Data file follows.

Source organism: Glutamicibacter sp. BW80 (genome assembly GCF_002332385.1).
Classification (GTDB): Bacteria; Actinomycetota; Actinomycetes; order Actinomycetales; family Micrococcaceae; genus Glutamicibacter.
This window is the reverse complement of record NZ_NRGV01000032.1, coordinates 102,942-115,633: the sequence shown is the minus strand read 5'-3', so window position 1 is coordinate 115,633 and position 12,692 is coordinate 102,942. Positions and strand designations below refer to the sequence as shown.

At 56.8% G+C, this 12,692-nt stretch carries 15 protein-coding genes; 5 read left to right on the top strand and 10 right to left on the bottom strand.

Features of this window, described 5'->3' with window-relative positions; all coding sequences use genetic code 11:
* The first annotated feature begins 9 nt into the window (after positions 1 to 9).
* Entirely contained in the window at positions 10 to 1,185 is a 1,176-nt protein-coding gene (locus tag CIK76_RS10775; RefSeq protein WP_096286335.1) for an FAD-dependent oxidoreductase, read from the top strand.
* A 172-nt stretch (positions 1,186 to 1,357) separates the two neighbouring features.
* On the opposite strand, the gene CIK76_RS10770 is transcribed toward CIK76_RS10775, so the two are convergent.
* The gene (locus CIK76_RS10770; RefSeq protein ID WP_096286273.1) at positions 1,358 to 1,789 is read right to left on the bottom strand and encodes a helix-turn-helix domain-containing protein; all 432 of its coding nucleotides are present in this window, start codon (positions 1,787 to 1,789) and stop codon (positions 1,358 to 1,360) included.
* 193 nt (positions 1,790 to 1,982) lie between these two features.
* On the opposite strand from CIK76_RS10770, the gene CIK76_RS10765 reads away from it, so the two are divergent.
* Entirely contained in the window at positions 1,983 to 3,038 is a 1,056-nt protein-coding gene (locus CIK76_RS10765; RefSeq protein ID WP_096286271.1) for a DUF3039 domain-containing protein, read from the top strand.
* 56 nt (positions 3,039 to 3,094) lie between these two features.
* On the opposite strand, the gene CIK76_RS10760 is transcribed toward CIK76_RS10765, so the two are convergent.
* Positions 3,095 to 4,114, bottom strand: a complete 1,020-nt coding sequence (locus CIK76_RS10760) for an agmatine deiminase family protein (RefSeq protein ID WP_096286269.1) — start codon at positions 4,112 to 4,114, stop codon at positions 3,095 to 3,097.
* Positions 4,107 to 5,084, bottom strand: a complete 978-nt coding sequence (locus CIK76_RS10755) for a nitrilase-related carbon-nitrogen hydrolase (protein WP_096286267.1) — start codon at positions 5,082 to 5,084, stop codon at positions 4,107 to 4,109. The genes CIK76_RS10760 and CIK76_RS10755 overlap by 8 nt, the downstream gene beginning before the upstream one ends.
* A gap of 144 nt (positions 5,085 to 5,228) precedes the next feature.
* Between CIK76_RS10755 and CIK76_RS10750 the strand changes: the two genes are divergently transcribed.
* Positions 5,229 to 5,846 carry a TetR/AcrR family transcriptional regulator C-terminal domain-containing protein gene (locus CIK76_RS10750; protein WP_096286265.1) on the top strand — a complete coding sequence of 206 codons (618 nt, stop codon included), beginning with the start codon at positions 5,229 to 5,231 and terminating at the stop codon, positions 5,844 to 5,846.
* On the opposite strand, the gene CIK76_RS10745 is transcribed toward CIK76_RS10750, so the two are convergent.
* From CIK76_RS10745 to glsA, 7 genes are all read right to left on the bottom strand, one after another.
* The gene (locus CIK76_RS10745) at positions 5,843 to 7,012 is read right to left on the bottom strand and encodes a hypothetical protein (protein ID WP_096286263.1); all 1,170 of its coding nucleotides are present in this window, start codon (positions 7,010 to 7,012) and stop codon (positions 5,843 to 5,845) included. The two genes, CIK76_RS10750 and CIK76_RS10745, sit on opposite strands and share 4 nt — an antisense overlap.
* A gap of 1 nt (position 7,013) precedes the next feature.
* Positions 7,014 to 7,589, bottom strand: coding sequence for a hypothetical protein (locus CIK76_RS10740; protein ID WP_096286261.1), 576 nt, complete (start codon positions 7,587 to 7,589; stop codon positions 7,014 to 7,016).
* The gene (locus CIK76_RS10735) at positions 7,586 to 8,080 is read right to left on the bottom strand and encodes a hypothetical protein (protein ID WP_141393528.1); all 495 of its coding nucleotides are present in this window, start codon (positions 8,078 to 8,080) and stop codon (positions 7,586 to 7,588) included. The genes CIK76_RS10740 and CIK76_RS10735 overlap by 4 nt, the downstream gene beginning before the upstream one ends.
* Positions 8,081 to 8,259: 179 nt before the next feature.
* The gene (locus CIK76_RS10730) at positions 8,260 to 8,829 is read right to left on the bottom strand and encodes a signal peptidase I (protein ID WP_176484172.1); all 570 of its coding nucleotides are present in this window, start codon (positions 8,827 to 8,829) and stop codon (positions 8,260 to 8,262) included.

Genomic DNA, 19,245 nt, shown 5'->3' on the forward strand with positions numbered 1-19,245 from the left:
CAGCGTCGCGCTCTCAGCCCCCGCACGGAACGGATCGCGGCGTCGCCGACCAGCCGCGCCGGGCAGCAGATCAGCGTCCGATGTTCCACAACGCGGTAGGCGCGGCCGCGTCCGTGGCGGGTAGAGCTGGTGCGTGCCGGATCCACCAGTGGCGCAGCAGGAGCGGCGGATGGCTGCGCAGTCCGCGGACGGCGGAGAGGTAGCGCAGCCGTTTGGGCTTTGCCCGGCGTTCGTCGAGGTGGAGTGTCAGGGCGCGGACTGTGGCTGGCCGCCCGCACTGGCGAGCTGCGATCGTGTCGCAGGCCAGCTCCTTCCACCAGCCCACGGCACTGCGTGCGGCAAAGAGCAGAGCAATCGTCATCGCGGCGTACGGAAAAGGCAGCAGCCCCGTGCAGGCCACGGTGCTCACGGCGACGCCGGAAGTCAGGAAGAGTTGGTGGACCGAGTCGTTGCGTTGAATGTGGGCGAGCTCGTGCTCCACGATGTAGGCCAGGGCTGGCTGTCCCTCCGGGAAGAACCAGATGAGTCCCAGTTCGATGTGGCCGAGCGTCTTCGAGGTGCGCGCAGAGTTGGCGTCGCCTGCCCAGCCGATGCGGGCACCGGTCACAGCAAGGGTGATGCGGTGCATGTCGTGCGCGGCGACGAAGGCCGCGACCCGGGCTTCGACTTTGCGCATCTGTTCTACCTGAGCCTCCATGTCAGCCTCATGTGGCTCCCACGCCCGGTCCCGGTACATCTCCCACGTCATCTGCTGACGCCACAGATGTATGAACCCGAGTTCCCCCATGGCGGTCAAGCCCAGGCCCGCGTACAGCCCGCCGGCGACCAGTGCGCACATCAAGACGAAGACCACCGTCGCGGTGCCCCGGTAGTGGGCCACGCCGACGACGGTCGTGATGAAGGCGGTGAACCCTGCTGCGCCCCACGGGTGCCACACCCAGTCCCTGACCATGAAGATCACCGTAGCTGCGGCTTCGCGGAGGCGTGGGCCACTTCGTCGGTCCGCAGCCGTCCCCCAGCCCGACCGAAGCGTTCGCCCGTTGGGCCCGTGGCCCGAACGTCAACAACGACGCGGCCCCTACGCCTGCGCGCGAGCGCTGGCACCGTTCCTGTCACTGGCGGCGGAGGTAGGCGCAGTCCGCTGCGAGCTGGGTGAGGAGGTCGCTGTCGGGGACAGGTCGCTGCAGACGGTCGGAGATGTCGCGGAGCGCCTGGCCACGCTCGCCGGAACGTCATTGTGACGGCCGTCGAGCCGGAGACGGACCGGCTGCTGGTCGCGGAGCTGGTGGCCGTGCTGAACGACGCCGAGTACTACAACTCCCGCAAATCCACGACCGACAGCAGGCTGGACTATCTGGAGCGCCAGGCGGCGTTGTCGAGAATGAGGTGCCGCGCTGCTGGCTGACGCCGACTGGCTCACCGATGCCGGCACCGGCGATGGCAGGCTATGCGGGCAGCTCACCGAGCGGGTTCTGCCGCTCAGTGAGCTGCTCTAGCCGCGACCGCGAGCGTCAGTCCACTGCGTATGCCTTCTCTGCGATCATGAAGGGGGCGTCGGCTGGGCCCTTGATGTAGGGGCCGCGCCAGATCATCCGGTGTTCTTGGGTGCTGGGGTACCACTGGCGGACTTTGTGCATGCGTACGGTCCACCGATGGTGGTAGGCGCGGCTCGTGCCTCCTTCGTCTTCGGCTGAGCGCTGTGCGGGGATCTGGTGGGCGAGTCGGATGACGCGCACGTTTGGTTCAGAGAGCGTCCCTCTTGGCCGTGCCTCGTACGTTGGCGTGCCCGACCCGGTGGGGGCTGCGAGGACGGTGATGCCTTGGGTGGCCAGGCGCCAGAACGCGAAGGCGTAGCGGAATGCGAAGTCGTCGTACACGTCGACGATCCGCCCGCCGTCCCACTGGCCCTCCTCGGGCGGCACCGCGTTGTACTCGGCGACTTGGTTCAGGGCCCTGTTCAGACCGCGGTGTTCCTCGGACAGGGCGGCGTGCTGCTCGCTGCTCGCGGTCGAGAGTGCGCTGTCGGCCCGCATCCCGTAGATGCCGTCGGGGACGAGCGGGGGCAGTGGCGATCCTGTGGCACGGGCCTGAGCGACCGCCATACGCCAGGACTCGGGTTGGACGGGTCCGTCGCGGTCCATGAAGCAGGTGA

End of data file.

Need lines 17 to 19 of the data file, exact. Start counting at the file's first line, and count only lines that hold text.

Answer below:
* Positions 4,107 to 5,084, bottom strand: a complete 978-nt coding sequence (locus CIK76_RS10755) for a nitrilase-related carbon-nitrogen hydrolase (protein WP_096286267.1) — start codon at positions 5,082 to 5,084, stop codon at positions 4,107 to 4,109. The genes CIK76_RS10760 and CIK76_RS10755 overlap by 8 nt, the downstream gene beginning before the upstream one ends.
* A gap of 144 nt (positions 5,085 to 5,228) precedes the next feature.
* Between CIK76_RS10755 and CIK76_RS10750 the strand changes: the two genes are divergently transcribed.